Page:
Sunday, August 24, 2014

A Hunger for Father

“It may surprise us to know that the most powerful common denominator influencing men's and women’s lives today is the relationship we had with our fathers… Of the hundreds of men and women I have surveyed, perhaps ninety percent admitted that they still had strings leading back to their fathers, (even though their fathers may have been dead for years), for approval, acceptance, affection, and understanding.”
Ken Druck with James C. Simmons, The Secrets Men Keep
(Italicized words added)

One unrecognized but powerful motivator in the lives of men and women is what the American Psychoanalytic Association has termed the syndrome of “father hunger.” Adult men and women experience a deeply submerged, but nevertheless very real inner yearning for the love and acceptance of their fathers. This unconscious hunger may be even stronger in the lives of men and women who felt rejected by their fathers or by those who were orphaned.

In her book Every Mother’s Son, Judith Arcana wrote: “Men and women long for fathers who are warm, receptive, physically affectionate and comforting, open and honest about their feelings, and approving and accepting about their failures … Most sons and daughters are perpetually disappointed.” (Italicized added)

Oftentimes, it’s very difficult for people to be honest about the hurt they experienced in their family of origin. We frequently hear contradicting statements like, “My dad never paid much attention to me, but he was really a good father. He was just too busy earning a living.”

We excuse the damaging effect of some of the things that our parents unwittingly did to us, or gloss over what they didn’t do. The problem with this tendency is that we inwardly blame ourselves for the treatment we received. Our thinking as a child was something like, “If I were a more interesting, more talented, better looking, more intelligent, more athletic, more ____ (Fill in the blank) then my father would have truly loved me more, spent more time with me and accepted me.”

As we move into the adult years, this thinking becomes deeply buried within us and unconsciously influences many of our actions and motivations. However, the truth is that the defect was in their parenting style and not in us.

A good friend of mine, Alberto, opened up about how his father tended to judge and value him based on his performance. He rarely praised him, told him he loved him or otherwise affirmed him. I was surprised as Alberto said what a good man his father was. It’s amazing that he could lightly excuse his father’s action in this area and call him “a good man.” His father may have had many positive qualities, but as a father he had been a tragic failure. 

Under the surface, Alberto had erroneously judged that he was the person at fault. This way of esteeming himself carried over into his relationship with God and was making it impossible for him to enjoy His presence, sense His joy or otherwise experience the abundant life.

As we talked, Alberto shared how he rarely felt he could do enough for God, and that He seldom felt that He was pleased with him. Unwittingly Alberto had somehow transferred the nature of his relationship with his biological father onto his relationship with God, the perfect father. Studies show that most of us relate to God the Father much in the same way we related to our biological fathers.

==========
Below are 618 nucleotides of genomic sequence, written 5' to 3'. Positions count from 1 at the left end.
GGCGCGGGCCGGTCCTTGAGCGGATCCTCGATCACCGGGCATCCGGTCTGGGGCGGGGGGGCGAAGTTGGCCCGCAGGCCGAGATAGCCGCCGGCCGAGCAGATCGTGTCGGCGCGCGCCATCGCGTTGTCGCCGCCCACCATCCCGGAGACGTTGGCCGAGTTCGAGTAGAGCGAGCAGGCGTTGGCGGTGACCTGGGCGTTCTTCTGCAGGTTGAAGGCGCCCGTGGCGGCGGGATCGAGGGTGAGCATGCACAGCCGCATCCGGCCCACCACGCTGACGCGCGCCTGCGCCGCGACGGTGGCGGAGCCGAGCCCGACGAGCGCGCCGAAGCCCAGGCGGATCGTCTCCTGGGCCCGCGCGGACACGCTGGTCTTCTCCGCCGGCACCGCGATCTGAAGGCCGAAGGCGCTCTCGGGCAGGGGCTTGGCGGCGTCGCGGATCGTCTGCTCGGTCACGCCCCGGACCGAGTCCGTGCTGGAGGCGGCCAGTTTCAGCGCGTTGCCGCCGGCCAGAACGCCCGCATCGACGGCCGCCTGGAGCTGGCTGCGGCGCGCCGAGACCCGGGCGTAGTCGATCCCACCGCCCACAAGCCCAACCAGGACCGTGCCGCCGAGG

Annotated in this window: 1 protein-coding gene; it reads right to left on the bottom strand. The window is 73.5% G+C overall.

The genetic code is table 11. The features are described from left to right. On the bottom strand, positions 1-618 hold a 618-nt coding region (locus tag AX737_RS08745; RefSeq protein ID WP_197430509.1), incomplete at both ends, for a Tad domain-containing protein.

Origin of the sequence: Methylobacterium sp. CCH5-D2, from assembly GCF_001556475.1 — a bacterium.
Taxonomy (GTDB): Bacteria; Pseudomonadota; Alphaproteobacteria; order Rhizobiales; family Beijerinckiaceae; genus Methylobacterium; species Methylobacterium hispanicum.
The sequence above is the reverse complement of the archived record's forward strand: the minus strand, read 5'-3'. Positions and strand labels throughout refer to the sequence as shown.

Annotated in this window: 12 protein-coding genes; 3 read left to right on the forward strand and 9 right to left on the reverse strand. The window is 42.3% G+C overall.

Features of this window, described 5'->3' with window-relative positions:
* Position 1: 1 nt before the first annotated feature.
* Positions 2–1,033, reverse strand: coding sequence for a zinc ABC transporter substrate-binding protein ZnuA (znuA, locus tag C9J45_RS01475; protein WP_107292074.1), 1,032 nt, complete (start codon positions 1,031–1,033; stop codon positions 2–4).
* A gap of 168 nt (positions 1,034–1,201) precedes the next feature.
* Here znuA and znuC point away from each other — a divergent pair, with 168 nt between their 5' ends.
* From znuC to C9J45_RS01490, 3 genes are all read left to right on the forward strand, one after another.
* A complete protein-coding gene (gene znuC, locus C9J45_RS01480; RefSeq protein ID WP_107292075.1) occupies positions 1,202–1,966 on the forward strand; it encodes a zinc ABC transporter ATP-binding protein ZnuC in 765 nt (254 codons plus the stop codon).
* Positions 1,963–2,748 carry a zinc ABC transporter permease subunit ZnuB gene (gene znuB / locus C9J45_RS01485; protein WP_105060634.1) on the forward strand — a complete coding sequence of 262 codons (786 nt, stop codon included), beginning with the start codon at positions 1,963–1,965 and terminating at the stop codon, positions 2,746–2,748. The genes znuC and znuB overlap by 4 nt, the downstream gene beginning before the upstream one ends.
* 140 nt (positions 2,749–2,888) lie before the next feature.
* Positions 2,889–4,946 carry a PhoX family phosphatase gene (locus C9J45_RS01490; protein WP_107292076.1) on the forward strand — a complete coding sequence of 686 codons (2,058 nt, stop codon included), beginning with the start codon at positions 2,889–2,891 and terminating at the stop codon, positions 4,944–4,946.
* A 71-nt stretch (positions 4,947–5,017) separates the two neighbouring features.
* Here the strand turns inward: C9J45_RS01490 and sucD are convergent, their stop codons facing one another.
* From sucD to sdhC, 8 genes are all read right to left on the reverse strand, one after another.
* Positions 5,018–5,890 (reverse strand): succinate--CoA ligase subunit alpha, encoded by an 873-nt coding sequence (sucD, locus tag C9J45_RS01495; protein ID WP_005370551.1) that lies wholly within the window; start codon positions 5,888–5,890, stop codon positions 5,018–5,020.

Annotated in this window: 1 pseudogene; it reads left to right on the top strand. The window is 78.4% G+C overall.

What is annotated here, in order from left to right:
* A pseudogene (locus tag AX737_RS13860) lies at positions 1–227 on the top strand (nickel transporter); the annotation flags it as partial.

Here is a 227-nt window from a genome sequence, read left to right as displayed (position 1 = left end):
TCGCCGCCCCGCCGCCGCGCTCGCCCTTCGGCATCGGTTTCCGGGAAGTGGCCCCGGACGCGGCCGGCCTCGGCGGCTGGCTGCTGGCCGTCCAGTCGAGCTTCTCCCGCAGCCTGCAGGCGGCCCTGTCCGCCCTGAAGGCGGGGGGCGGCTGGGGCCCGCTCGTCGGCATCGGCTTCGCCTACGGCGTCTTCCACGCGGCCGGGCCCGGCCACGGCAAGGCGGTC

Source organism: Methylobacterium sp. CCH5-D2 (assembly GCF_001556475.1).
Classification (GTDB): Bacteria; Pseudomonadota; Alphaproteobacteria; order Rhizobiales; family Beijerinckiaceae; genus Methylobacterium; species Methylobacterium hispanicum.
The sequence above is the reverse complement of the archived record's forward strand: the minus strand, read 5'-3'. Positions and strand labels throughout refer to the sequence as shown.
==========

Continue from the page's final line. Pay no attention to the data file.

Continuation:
(The above post was taken from a thesis I wrote on Mid-Life Crisis in 1993 as part of the requirements for receiving a Master of Arts in Biblical Counseling).


After praying through the Listening to God Guidelines, ask God each one of the following questions and write down the impressions that He brings to your mind and heart.

1.    God, what relationship is there between my past or present relationship with my biological father and how I relate to You, as God the Father? (It will be helpful to write out your answer in your own words).

2.    To grow in personal wholeness there are at least three aspects of your relationship with your biological father to explore:

a.     Have I fully forgiven / come to peace with my dad for things he did that he should not have done? Write these areas down on a piece of paper. If you haven't already done so, ask God if He would have you forgive your father today? If the answer is affirmative, please pray and fully forgive him.

b.    Have I forgiven and come to peace for the things he should have done but didn’t do? If not, ask God if He would have you forgive your father in these areas today? If the answer is affirmative, please pray and fully forgive him. (It may be helpful to list these areas).

c.     Have I made a list of the long-term consequences or effects that his actions or neglect have had in my life as an adult?
                                               i.     If you haven’t done this, this would be a good time to do so. Ask God to help you make a list of these long-term effects.

                                              ii.     After making your list, ask God if he would have you forgive these long term effects? Forgive the one’s you are able to forgive right now.

3.    If there are some actions or effects you aren’t ready to forgive as of yet, return to your list each week until you are able to come to a place of full forgiveness.

4.    In relation to things that have come up as you’ve gone though this exercise ask Jesus the following question: Lord, are there any lies that I came to believe about myself, God the Father, or any other area of life?

a.     List any lies He reveals to you.

b.    Ask Him, what truth do you have to communicate with me about the lies I believed. (Write these down as well).

c.     Don’t forget to renounce any lies that are revealed and receive the truth that Jesus brings to you.

1 comment: